Friday, April 27, 2018

Vermont Transportation Board seeks input on private landing sites

BENNINGTON — Citing a steady number of applications for private helipad, landing strip or seaplane site permits, the Vermont Transportation Board is asking about the concerns of local officials and their level of municipal regulation.

The board recently sent messages to cities and towns, along with information on applicable state law and regulation, said Executive Secretary John Zicconi. He said replies are sought by July 1 concerning applications to site helicopter landing areas or other aviation facilities for private use.

"The board also recognizes that many municipalities do not have a process for municipal approval of these facilities." the letter stated. "We encourage all cities and towns to consider adopting such a process."

Reached Friday by phone, Zicconi said the transportation board has fielded roughly two permit requests annually over the six years he has been in his position. Some of those requests have come from second homeowners wishing to fly in from their primary residence location to their Vermont property.

"Our process," Zicconi said, "is that we don't consider applications unless they have local approval."

But he said many towns don't have local permitting requirements for such facilities, which leaves the decision up to the board, pending the results of a technical review by VTrans aviation officials.

The board does have the option of specifying conditions of operation when approving a permit.

Dorset application

Zicconi said an example of how the process might play out occurred in Dorset in 2017, when town officials informed the board in a letter that there were no local regulations regarding helipads and deferred an application to the board.

Some communities determine "they have to punt to us" if they have no local regulation in place, he said.

After VTrans had reviewed that request and found the application complete, the board decided in January 2017 to schedule a public hearing in Dorset in the spring. However, before that hearing took place, the applicant withdrew the request amid expressions of opposition among some residents.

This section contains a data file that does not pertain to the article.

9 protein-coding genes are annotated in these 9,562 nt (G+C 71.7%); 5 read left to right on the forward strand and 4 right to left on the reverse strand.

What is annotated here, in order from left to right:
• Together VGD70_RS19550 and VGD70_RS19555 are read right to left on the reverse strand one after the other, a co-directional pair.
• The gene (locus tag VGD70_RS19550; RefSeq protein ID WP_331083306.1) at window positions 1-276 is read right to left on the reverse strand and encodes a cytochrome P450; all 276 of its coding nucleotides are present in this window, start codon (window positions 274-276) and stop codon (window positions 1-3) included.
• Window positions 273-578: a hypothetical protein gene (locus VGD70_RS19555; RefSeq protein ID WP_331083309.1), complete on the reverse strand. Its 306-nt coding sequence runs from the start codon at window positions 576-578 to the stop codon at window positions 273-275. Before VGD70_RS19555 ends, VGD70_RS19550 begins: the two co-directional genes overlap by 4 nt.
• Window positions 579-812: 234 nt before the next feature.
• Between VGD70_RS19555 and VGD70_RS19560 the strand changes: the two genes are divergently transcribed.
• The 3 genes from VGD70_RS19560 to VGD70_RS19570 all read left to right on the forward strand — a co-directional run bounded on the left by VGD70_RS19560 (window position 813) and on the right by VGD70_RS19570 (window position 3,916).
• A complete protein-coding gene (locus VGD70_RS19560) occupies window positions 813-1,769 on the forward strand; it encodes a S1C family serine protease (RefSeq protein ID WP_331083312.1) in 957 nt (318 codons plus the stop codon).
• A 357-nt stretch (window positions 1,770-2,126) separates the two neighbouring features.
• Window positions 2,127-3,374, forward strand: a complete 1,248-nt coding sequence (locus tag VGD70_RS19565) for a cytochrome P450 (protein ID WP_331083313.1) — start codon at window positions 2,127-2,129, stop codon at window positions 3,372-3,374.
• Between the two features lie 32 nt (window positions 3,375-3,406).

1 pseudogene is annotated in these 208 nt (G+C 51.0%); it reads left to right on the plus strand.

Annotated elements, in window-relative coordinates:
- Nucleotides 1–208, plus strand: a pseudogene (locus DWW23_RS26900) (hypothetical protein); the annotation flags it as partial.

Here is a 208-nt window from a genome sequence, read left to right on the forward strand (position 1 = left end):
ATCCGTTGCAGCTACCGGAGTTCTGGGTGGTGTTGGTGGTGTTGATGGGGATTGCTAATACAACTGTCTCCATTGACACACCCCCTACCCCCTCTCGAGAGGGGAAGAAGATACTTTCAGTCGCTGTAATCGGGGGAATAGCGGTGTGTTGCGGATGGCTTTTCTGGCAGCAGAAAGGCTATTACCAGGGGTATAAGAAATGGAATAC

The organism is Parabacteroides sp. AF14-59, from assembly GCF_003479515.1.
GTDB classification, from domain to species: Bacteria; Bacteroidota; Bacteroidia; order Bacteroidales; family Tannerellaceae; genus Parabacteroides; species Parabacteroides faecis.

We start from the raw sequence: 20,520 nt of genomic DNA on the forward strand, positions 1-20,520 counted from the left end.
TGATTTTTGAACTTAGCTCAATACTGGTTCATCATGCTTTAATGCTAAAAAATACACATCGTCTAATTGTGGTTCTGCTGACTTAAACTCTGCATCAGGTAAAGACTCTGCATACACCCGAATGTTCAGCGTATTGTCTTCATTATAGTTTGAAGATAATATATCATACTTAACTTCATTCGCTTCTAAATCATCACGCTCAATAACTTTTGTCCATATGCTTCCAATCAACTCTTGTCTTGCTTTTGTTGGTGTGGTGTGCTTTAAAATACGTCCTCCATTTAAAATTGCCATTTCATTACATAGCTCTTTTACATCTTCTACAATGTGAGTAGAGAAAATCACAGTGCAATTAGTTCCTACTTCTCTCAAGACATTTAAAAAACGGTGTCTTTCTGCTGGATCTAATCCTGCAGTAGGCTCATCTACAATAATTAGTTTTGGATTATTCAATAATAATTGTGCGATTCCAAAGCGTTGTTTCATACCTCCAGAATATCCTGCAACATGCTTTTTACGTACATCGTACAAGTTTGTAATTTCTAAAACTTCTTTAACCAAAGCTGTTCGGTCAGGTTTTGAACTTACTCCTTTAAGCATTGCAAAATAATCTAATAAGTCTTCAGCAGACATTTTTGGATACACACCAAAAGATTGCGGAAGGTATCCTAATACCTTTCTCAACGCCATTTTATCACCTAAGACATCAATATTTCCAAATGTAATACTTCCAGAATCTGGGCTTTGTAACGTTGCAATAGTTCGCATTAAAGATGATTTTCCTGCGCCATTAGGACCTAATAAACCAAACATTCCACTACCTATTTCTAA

A similar board hearing is scheduled for next month for a private air strip permit in the town of Panton, near Vergennes. That site was once used for crop spraying or similar flights, Zicconi said, but it was never formally permitted and a new owner has filed a permit application.

Old, unclear regulation

In its letter to local officials, the board said state regulation concerning board reviews of such facilities "were written long ago and provide little guidance on how the board is to consider such applications other than that an application be supported by `a showing that the proposed facility has received municipal approval' and the mandate that the board `consider and determine whether in the public interest the application ought to be granted.' Neither statute nor the board's rules, however, define `municipal approval' or `public interest.'"

Zicconi said another factor is that some recent requests are for sites closer to village areas of communities, as opposed to more isolated rural locations.

He said the board "seeks input that will help guide its discussions and decision making prior to embarking on the formal rule-making process."

Asked about regulation in Bennington, Assistant Town Manager and Planning Director Daniel Monks said Friday, "I don't believe we have any regulations that explicitly address the issue. Arguably, however, only uses that are specifically allowed are permitted under the zoning regs."

Manchester Planning and Zoning Director Janet Hurley said, "Our proposed zoning would allow either [facility] in the proposed Office Industrial District," but she added that there have been no such applications in recent years.

Zicconi can be reached for further information about the outreach effort at

Regulations pertaining to the applicable state law can be found at [] in Section 207 of the statute.

Original article ➤

No comments:

Post a Comment